The Stand: No Man's Land #3

A comic review article by: Shawn Hill
As Frannie and Larry finally find Harold's journal, this issue has me rethinking a lot about Stephen King's epic. Could it be that the main character, out of so many more conventional ones to choose from, is Nadine Cross? Surely her struggle, the consequences of her actions and the reasons she takes them amount to an unfolding tragedy. King could have just created a portrait of a villain, but things aren't so black and white in this most moral of tales. I'm sure Laura San Giacomo did her best in the TV series, but it's really this comic adaption that's cluing me in to just how crucially Nadine enacts and embodies the moral dilemmas facing every character in the story.

Not only has she had two of the best covers in the ongoing series (not this one, though), but she's also the only character to reject Mother Abigail on sight; and is clearly a maverick who has survived thus far due to her own idiosyncratic response to the world around her. She's the Tea Bagger irritant of the group gathered in Boulder -- or she would be if the Dark Man wasn't so intent on terrorizing her, seducing her and manipulating her into allegiance with him.

In this issue she experiences a harrowing scene of psychic attack in an abandoned drive-in theater lot, beautifully lit by the eerie full daylight conjured by Perkins and Martin and creatively lettered by Rus Wooton. Her actions have alternately doomed the townsfolk and given them clues they'll need for protecting themselves. She's the definition of conflicted, and as you begin to see the prices she pays for the path she has chosen, it's almost impossible not to empathize with her struggles, even as you reject or condemn her actions.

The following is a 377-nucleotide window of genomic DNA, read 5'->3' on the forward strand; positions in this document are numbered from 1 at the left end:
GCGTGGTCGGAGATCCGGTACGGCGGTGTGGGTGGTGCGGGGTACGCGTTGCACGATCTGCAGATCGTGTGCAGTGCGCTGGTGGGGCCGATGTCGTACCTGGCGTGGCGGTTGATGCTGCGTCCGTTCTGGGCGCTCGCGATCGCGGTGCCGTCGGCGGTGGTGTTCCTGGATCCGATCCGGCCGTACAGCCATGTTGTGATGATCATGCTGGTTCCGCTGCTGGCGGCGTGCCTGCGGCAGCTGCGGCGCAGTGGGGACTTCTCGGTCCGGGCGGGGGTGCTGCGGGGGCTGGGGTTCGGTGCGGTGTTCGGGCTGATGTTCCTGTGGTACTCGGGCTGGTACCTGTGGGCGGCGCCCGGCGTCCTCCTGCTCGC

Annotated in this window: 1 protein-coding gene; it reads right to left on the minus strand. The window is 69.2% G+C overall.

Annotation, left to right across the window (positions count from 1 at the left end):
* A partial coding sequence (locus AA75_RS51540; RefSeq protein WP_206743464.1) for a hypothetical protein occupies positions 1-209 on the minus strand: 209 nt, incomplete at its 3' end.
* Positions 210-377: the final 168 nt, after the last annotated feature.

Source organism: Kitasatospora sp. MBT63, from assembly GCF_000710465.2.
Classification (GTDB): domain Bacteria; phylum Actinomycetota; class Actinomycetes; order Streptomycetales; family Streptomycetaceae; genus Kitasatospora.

That's a compelling character, King's own spin on the femme fatale. Sure, she's Eve and Lilith and every other betraying temptress. But she's also the Magdalene without a redeemer, the Earth Mother with no children to call her own, and one of King's best ever examples of updating a stereotypical role to the detailed specificity not just of the modern day, but of distinctive traits of culture and character, all wound into a tight knot called an individual. Her story, once again, is a tragic one, not least because the battle she's losing is really against herself.

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